The opinion of the court was delivered by: Paul L. Abrams United States Magistrate Judge
MEMORANDUM DECISION AND ORDER
I. SUMMARY OF PROCEEDINGS
Petitioner was sentenced to 41 months in federal custody on March 2, 2007, for importation of cocaine and aiding and abetting (21 U.S.C. §§ 952, 960; 18 U.S.C. § 2), as well as bulk cash smuggling and aiding and abetting (31 U.S.C. § 5332(a); 18 U.S.C. § 2). (See Petition at 3; Judgment in Case No. CR 06-2151-JAH-01, United States District Court for the Southern District of California, entered March 2, 2007). Her Petition for Writ of Habeas Corpus pursuant to 28 U.S.C. § 2241 (the "Petition") was filed on June 9, 2008, in which she challenges the calculation of her release date as set by the Federal Bureau of Prisons ("BOP").
On July 1, 2008, the parties waived their right to proceed before a United States District Judge, and consented to have the undersigned Magistrate Judge conduct all further proceedings in this matter.
Respondent filed a Motion to Dismiss the Petition on July 10, 2008. On September 25, 2008, petitioner filed a Reply. This matter has been taken under submission, and is now ready for decision.
On March 2, 2007, petitioner received a sentence of 41 months in prison. (Petition at 3). The BOP calculated petitioner's projected release date, presuming she earned all available "good conduct time," as August 26, 2009. (Motion to Dismiss at 1; Declaration of Jeff Vize, attached to Motion to Dismiss ("Vize Decl."), at ¶ 4).
III. PETITIONER'S CONTENTION
The BOP has incorrectly calculated petitioner's "good conduct time" ("GCT") credits and release date in violation of 18 U.S.C. § 3624(b). (Petition at 4; Reply at 2-6).
In order to obtain habeas relief, petitioner must show that her custody violates the Constitution, laws, or treaties of the United States. 28 U.S.C. § 2241(c)(3). Because petitioner challenges the legality of her custody based on a dispute over the calculation of her release date by the BOP (rather than challenging her sentence as imposed by the court), her claim is properly brought in a petition under 28 U.S.C. § 2241 in the district of confinement. See Tucker v. Carlson, 925 F.2d 330, 331 (9th Cir. 1991) (application of an incarceration credit to shorten a federal sentence pertains to the manner in which a sentence is executed, "an action maintainable only in a petition for habeas corpus filed pursuant to 28 U.S.C. § 2241").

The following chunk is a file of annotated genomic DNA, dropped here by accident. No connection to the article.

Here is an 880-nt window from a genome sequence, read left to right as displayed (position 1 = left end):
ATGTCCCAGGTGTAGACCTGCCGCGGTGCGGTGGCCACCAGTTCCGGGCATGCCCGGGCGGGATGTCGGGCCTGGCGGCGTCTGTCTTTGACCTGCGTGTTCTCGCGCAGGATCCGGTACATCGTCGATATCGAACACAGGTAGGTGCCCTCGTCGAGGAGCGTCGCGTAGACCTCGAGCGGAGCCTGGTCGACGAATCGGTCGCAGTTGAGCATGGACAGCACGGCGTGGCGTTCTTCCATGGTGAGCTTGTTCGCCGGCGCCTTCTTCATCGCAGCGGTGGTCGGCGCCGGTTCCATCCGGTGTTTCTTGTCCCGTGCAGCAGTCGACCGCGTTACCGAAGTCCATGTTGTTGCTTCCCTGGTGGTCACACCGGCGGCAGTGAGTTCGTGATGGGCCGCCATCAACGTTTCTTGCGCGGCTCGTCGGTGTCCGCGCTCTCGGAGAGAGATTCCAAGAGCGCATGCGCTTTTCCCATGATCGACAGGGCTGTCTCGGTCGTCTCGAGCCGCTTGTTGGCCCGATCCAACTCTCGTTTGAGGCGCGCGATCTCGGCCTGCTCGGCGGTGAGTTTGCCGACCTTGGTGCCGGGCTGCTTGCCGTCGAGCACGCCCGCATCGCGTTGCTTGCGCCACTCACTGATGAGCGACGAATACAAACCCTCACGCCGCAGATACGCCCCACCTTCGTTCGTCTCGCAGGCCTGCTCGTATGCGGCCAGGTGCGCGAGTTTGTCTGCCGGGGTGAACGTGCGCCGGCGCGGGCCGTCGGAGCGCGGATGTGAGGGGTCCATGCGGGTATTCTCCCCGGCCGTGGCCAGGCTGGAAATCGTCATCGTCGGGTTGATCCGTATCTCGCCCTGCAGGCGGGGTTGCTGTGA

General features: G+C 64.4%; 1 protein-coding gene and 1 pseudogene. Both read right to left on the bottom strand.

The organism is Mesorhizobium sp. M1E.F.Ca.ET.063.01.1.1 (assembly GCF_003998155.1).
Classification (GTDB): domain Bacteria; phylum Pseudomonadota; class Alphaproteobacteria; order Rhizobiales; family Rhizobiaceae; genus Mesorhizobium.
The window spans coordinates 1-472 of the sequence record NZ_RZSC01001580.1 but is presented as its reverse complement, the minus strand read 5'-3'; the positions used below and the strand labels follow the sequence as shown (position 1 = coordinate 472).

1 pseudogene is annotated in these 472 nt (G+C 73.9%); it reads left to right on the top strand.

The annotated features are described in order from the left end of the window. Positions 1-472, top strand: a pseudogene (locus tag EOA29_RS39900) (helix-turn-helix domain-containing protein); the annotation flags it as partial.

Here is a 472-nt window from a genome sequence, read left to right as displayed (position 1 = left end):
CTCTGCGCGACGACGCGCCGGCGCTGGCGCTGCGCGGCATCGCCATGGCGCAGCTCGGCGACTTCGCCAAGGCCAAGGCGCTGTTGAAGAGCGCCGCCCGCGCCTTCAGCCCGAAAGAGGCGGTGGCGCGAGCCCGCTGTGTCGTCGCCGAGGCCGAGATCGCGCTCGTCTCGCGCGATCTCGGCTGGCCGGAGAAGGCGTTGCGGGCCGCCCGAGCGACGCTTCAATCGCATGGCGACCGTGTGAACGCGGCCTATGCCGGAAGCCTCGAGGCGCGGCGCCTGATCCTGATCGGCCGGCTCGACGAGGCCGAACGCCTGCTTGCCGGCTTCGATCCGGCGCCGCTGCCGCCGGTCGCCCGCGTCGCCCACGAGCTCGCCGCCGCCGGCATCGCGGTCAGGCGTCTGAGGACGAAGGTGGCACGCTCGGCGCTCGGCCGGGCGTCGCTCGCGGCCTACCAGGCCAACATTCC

A. EXHAUSTION OF ADMINISTRATIVE REMEDIES
The Ninth Circuit "'require[s], as a prudential matter, that habeas petitioners exhaust available judicial and administrative remedies before seeking relief under § 2241.'" Huang v. Ashcroft, 390 F.3d 1118, 1123 (9th Cir. 2004) (quoting Castro-Cortez v. INS, 239 F.3d 1037, 1047 (9th Cir. 2001)); see also Martinez v. Roberts, 804 F.2d 570, 571 (9th Cir. 1986) (per curiam) (prisoners in federal custody are generally required to exhaust administrative remedies before filing a habeas petition). The exhaustion requirement "aid[s] judicial review by allowing the appropriate development of a factual record in an expert forum." See Ruviwat v. Smith, 701 F.2d 844, 845 (9th Cir. 1983). Use of available administrative remedies also "conserve[s] the court's time because of the possibility that the relief applied for may be granted at the administrative level," and "allow[s] the administrative agency an opportunity to correct errors occurring in the course of administrative proceedings." Id. Exhaustion, however, is not jurisdictional (Tucker, 925 F.2d at 332), and may be waived if pursuit of the administrative remedy at issue would be futile. Fraley v. United States Bureau of Prisons, 1 F.3d 924, 925 (9th Cir. 1993) (per curiam).
The BOP has established administrative procedures for inmates to follow when challenging aspects of their imprisonment. See 28 C.F.R. §§ 542.10-542.19; see also Nigro v. Sullivan, 40 F.3d 990, 992 (9th Cir. 1994) (explaining BOP's administrative procedures). In order to exhaust available ...